In 2005, the USS Ronald Reagan met its match in the form of a single, diesel-powered Swedish submarine. During war games, the plucky submarine was able to sneak through the passive sonar defenses of the Ronald Reagan and its entire accompanying group to score a few precious torpedo hits, (virtually) sinking the cruiser and getting away without so much as a scratch.
How? , it's all thanks to a very old-school engine. Instead of using its diesel to power an internal combustion engine (which is quite loud, what with the explosions and all), the Gotland-class sub instead uses highly-optimized Sterling engines, not unlike what you might find as a desk toy, but considerably more high tech. These exceedingly quiet engines are used to charge batteries which in turn can directly run the engines. The result is a sub that's quieter than any other diesel, and even quieter than its nuclear cousins which require a constant churn of coolant that can give away their position.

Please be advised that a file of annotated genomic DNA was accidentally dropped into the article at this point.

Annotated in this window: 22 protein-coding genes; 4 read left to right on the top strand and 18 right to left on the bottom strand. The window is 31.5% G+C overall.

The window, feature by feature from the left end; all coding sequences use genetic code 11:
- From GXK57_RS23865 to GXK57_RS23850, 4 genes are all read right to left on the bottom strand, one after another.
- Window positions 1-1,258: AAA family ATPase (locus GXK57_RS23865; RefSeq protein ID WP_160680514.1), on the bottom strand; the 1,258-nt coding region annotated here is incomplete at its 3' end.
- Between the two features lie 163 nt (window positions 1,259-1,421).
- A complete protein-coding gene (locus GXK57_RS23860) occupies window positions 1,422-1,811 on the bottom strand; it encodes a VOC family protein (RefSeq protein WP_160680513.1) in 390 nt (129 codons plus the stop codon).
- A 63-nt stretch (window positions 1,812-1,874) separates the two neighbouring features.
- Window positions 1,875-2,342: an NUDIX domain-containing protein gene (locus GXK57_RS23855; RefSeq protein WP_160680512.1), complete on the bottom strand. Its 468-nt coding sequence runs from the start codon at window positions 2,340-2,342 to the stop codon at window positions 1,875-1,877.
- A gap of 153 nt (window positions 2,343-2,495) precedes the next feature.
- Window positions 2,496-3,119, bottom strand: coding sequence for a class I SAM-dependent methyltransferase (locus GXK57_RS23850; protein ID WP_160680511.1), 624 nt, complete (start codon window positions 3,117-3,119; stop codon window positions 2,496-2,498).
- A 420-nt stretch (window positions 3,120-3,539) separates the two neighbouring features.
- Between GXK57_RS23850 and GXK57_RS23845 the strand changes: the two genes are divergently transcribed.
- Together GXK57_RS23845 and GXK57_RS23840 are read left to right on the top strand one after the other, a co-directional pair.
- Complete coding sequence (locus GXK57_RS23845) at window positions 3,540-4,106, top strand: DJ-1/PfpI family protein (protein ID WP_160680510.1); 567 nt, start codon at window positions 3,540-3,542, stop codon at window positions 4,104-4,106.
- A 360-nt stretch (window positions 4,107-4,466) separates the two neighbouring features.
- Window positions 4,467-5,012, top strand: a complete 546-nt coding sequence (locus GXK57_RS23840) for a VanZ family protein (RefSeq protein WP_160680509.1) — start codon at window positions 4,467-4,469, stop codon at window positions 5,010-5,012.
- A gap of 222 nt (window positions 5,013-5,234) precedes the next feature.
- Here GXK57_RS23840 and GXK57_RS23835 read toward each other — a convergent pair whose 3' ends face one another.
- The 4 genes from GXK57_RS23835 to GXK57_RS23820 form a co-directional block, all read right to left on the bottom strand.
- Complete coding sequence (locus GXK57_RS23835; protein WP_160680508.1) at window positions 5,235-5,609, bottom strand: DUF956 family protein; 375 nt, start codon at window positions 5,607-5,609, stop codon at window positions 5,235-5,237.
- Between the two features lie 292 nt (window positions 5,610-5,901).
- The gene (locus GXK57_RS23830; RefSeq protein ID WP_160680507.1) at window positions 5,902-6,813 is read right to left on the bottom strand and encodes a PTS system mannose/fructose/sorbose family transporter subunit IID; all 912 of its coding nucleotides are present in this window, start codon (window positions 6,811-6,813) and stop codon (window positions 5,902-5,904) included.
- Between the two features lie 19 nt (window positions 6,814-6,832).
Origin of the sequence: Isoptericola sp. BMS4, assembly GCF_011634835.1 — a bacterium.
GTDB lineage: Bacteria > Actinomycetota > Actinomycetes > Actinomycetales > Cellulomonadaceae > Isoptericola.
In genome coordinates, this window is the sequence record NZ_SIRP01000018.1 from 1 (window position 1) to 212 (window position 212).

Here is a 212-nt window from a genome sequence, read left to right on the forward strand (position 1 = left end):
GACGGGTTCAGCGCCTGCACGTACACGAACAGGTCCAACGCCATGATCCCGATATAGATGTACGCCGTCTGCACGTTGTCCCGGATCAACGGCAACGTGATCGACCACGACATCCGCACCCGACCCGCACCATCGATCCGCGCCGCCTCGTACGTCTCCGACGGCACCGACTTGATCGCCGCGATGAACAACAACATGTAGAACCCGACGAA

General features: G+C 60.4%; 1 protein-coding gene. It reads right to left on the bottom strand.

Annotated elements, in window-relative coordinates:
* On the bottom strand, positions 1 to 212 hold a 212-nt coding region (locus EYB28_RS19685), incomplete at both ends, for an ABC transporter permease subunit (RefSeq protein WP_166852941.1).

While the virtual defeat was obviously concerning, the Navy leased a Gotland-class sub from the Swedes in order to figure out how to counter its unexpected stealth. And, of course, it's unlikely we'll be at real war with Sweden any time soon.
Still, the story goes to show how moving forward in engineering doesn't always mean creating a new solution whole-cloth. Sometimes you can leap forward by taking a careful, considered look back.